A contestant for the finals of Miss Swimsuit UK wants people to know that pageants can inspire people beyond just physical appearance.

Yollanda Musa, 27, from Willow Lane, believes that despite her insecurities sparked when comparing herself to other models and pageant contestants, her self-confidence grew when she realised the accepting diversity of women at the pageant – of all different ages, shapes, sizes and ethnicities.

The Miss Swimsuit UK finalist grew up infatuated with the world of modelling when watching America’s Next Top Model, she loved the competitiveness shown as it reminded her of her own competitive nature.

Ms Musa first began venturing into the world of beauty pageants and modelling at 22, shortly after graduating from university with an Economics degree.

She said: “I was a bit nervous when I first started modelling. I come from a very traditional African family and it was important that I finished my education first before I did anything.

“From there it took a while to identify myself as a model, I’d be doing these pageants for fun to enjoy myself.”

Despite starting late into the industry, she didn’t see her age and her younger competitors as an obstacle - in her words, she “chose” to go into education first.

Her world hasn’t become infatuated with just beauty and maintaining her physique for modelling contracts. As she continues to pursue her modelling career, she continues to utilise her Economics degree by being her own manager, financially controlling her mother’s swimwear and fashion line, and also working as a business support manager at Watford General Hospital.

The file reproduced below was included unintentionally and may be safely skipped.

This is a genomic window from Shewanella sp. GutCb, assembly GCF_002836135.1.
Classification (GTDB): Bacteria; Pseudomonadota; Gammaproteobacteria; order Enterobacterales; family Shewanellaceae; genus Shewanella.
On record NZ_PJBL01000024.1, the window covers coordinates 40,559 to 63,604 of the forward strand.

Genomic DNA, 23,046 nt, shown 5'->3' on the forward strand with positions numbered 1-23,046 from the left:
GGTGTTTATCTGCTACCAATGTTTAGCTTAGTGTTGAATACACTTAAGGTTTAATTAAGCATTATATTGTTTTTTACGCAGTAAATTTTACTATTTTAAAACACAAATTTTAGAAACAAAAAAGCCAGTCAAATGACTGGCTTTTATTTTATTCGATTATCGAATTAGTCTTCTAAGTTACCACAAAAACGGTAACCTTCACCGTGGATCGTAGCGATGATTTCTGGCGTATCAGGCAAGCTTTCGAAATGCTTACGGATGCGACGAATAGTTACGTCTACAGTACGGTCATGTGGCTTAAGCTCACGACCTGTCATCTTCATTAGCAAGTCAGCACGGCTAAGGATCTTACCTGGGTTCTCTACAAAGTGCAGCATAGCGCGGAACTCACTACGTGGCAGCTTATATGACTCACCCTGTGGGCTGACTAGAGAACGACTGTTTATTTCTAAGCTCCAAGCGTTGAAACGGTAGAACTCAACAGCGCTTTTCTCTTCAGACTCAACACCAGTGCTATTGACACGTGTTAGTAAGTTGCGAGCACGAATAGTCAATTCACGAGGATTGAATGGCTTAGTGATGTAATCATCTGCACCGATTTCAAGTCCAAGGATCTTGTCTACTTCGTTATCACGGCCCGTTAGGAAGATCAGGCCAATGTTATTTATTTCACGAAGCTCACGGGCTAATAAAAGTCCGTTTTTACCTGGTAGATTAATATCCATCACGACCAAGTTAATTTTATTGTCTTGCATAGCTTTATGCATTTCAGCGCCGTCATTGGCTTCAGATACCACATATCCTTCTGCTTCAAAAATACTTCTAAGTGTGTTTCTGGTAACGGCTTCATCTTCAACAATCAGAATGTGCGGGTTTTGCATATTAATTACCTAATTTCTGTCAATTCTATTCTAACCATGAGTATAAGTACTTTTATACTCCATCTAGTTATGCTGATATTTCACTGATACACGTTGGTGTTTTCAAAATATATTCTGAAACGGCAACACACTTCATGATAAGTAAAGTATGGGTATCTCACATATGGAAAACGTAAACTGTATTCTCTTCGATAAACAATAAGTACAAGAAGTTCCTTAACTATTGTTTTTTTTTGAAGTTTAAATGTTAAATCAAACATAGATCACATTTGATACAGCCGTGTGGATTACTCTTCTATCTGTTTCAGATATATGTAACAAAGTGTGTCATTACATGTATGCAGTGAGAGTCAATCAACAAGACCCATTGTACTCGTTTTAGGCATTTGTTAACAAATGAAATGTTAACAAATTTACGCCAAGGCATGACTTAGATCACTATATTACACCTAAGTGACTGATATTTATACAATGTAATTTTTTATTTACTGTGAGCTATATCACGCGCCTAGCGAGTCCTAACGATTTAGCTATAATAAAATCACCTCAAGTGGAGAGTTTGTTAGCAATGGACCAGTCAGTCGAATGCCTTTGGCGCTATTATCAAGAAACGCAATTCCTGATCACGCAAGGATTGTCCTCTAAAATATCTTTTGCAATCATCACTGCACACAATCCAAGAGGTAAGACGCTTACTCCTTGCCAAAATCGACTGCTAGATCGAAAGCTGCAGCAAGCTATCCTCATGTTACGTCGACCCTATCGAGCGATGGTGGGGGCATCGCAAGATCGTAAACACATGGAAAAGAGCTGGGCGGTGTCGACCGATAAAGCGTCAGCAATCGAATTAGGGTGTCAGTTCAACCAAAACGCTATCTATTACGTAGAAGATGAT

After winning the ‘wild card vote’ in Miss Swimsuit UK on March 23, she was automatically qualified to the finals. Entering the competition is important to her, as she believes that the pageant is more than a superficial evaluation on people’s appearance.

She said: “I think people don’t really realise; they’re looking for a lot more than who you look like. For one, you must campaign on something that you’re passionate on.

“So, my campaign was about encouraging women with confidence, and helping young women with things like entrepreneurship, I mentored the young girls.

“It’s through pageants that you can really encourage people. The contestants that really put in this passion to inspire are the ones who do best in the competition.”

Ms Musa believes that this social progression, to not just objectify women but to help make a difference, is reflected in the changing acceptance of various races into the industry.

The finalist added: “I think mostly, racial issues in the modelling world is a thing of the past. I’ve come across some hairstylists that are unable to do my natural hair, but they’ve been trying to step it up and find diverse people.

“It’s evolved over the years, becoming more mixed and giving more equal opportunities to models and I’m quite happy to see that it has.”

The Miss Swimsuit UK finals will take place on September 7 at Spinningfields, Manchester.